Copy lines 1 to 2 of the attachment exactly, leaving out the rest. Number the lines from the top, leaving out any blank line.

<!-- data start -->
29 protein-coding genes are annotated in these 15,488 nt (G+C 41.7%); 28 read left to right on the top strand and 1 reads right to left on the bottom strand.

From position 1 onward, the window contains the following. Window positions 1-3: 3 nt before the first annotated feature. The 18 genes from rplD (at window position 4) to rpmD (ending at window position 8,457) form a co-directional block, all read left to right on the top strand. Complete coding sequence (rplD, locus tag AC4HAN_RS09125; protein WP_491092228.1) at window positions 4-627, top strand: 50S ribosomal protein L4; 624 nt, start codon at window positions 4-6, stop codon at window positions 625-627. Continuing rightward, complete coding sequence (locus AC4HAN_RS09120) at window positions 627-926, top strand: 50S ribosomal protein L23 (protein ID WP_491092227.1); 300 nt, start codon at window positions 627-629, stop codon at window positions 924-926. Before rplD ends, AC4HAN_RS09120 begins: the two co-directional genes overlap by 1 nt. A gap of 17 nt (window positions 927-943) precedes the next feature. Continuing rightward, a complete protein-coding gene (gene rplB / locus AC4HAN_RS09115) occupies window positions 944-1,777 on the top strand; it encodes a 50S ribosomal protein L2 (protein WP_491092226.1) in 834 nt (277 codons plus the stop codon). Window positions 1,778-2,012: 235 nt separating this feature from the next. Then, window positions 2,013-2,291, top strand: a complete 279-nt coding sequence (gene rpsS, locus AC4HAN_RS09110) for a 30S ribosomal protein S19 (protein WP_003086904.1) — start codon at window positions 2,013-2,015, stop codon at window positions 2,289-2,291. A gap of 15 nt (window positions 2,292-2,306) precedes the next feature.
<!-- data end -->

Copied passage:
29 protein-coding genes are annotated in these 15,488 nt (G+C 41.7%); 28 read left to right on the top strand and 1 reads right to left on the bottom strand.

From position 1 onward, the window contains the following. Window positions 1-3: 3 nt before the first annotated feature. The 18 genes from rplD (at window position 4) to rpmD (ending at window position 8,457) form a co-directional block, all read left to right on the top strand. Complete coding sequence (rplD, locus tag AC4HAN_RS09125; protein WP_491092228.1) at window positions 4-627, top strand: 50S ribosomal protein L4; 624 nt, start codon at window positions 4-6, stop codon at window positions 625-627. Continuing rightward, complete coding sequence (locus AC4HAN_RS09120) at window positions 627-926, top strand: 50S ribosomal protein L23 (protein ID WP_491092227.1); 300 nt, start codon at window positions 627-629, stop codon at window positions 924-926. Before rplD ends, AC4HAN_RS09120 begins: the two co-directional genes overlap by 1 nt. A gap of 17 nt (window positions 927-943) precedes the next feature. Continuing rightward, a complete protein-coding gene (gene rplB / locus AC4HAN_RS09115) occupies window positions 944-1,777 on the top strand; it encodes a 50S ribosomal protein L2 (protein WP_491092226.1) in 834 nt (277 codons plus the stop codon). Window positions 1,778-2,012: 235 nt separating this feature from the next. Then, window positions 2,013-2,291, top strand: a complete 279-nt coding sequence (gene rpsS, locus AC4HAN_RS09110) for a 30S ribosomal protein S19 (protein WP_003086904.1) — start codon at window positions 2,013-2,015, stop codon at window positions 2,289-2,291. A gap of 15 nt (window positions 2,292-2,306) precedes the next feature.